© “From Lady Ralston’s Kitchen: A Canadian Contessa Cooks” Turning everyday meal making into a Gourmet Experience


  6. Yes, David. Absolutely! Since 1980. Here we had mortgage rate buy-downs. I think the highest interest rate got to 23%. My first six months in that outrageous time, I wrote 75k gross my ends. I learned the ropes with the help of an experienced mortgage broker and a fabulous banker/client.

    For me I invested heavily in business cards and all sorts of inexpensive creative marketing. At one point I was the only local agent using sign boxes that I had to buy in the States. A very worthwhile but expensive tool. Sometimes they got stolen. They were coded as mine but they occasionally appeared on other agent signs. Really.

    I supplied xerox photocopy feature sheets; but why waste the blank back side of the paper. I put all my other listings addresses on the back side of the feature sheets. Subject property on the front, others listed addresses on the back. A notation that said if this listing is not of interest to you, maybe drive by these other addresses. I had each seller sign that it was okay for me to do that, because sellers thought I had been hired to sell THEIR house. I thought so too, thus so many double ends. I needed to explain the usefulness of cross-marketing and how the cross-referenced properties all helped each other. Plus when agents showed my listings they got to have a reminder of other properties on the market to maybe show their buyers. It was productive.


  7. Dale: Could I ask to whom you are directing your REM comment? I don’t recall seeing anything in the article about the south of France and bragging agents???

    Carolyne L ?

  8. Tuesday 7 April 2020 – REM

    Hang in there, Alina. Nothing about my business was complicated. I started with nothing and knew no one.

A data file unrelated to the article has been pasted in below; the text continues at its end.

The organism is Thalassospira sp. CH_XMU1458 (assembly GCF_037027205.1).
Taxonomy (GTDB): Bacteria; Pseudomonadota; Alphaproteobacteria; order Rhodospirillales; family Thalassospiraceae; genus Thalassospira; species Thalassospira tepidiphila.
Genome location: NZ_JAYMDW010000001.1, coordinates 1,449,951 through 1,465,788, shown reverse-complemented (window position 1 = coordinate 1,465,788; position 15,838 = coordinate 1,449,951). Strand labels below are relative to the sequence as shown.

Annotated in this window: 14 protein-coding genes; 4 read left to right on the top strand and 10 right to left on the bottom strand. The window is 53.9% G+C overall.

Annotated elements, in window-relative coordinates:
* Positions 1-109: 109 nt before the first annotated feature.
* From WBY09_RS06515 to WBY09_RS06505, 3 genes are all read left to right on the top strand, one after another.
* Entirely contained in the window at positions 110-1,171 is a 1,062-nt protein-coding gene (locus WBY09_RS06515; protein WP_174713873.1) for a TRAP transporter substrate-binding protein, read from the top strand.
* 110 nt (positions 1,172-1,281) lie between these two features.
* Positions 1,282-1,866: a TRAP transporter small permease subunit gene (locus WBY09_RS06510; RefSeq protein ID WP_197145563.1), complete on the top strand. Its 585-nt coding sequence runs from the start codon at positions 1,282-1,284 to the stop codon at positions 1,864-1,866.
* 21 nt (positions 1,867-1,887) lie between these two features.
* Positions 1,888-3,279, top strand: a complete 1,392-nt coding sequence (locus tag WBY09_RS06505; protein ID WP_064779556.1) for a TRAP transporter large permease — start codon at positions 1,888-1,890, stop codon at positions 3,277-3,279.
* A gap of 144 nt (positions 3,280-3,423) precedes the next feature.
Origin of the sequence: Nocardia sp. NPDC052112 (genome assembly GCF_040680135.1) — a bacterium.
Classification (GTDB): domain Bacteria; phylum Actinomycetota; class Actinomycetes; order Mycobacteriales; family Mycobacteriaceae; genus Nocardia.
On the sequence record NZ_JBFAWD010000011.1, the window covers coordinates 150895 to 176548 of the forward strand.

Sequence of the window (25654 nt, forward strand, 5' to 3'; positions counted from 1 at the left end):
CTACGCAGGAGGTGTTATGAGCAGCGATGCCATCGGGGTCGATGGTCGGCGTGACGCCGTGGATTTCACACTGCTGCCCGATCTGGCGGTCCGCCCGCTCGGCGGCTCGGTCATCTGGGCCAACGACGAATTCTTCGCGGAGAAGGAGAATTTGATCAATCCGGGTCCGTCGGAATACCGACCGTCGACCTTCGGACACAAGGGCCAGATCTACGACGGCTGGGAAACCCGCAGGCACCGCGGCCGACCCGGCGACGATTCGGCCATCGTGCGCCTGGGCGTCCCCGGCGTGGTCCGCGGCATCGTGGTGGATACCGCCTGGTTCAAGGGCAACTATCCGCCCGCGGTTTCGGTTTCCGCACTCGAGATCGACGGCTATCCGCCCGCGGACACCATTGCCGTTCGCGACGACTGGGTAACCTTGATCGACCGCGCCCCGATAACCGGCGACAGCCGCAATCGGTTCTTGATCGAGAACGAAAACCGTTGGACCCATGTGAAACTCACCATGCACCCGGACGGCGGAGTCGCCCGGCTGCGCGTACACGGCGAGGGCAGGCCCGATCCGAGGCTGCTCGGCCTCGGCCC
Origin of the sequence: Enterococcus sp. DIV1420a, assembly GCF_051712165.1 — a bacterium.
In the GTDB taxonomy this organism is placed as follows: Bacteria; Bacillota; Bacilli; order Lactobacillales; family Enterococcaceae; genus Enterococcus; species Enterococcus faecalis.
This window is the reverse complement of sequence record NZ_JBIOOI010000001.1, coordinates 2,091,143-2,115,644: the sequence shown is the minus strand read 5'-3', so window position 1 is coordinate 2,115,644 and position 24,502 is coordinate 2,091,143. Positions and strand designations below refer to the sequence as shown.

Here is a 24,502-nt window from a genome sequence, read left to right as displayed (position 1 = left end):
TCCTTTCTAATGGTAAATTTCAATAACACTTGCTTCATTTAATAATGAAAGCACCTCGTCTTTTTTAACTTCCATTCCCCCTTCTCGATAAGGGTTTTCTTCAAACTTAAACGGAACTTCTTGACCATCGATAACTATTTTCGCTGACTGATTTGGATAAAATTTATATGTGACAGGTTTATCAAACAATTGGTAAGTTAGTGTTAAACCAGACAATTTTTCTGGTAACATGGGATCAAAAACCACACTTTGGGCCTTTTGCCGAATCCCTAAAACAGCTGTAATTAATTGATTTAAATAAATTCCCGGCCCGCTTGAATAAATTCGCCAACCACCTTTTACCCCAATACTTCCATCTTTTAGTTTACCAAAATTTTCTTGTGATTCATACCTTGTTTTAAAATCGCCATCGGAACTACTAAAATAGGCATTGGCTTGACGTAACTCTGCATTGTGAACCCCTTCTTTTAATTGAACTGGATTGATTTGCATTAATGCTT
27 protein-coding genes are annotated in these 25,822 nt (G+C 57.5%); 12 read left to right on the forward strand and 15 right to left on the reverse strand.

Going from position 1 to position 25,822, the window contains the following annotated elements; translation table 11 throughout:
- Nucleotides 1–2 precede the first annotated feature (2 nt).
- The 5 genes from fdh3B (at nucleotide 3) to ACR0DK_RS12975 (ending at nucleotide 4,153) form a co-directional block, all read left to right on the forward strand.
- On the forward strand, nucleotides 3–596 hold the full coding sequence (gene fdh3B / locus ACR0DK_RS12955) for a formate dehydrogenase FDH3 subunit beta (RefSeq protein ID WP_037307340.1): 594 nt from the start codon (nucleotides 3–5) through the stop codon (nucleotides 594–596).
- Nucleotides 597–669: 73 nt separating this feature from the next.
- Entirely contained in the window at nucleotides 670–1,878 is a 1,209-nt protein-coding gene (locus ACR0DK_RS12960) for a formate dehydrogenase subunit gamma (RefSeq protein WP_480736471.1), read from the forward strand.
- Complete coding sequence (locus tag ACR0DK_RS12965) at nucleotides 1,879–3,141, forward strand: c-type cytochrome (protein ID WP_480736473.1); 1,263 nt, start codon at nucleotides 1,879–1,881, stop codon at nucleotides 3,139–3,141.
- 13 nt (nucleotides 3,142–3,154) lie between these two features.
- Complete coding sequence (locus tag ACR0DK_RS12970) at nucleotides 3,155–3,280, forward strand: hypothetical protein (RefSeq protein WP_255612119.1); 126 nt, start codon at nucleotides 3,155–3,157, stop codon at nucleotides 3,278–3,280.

There’s so much more education to be had after all the courses. I was fortunate that I had a business background prior to coming into our industry that served me well.

    You might have read here on REM where I spoke to having been told I would never make it; even after I had made it, my manager of the day said: now that you’ve made it to the top of the company there’s only one way to go and that’s downhill, because it won’t happen again. It never does.

    So when I opened my own (unusual at the time) boutique office I heard it all again. I had built a 24% market share and in 1991 when I opened I was blessed indeed to retain that market share against all odds and didn’t spend any time thinking about the recession of the day.

    Have been giving some serious thought in my old age (nearing the big 80) to see if I would have any worth as an advisor. Would like some feedback thoughts on that from REM readers. The business is in my blood. And I couldn’t wait to get to work each day.

    Be blessed and stay safe. Connect any time. And thank you sincerely for the encouraging comment.

    Carolyne L ?

    • CBC NEWS: After seeing how gas stoves pollute homes, these researchers are ditching theirs…
      How will this information affect the real estate industry, both developers and resale?
      You might see this topic addressed in upcoming offers? Requests for sellers to replace gas stoves, furnaces, hot water tanks and any gas operated item in a house or condo.

      Will this immediately affect resale prices when the govt makes a formal demand? (Shades of the 80s urea formaldehyde govt intervention.)

      Definitely take time to read this news link. It’s important going forward to see how the govt will address this topic.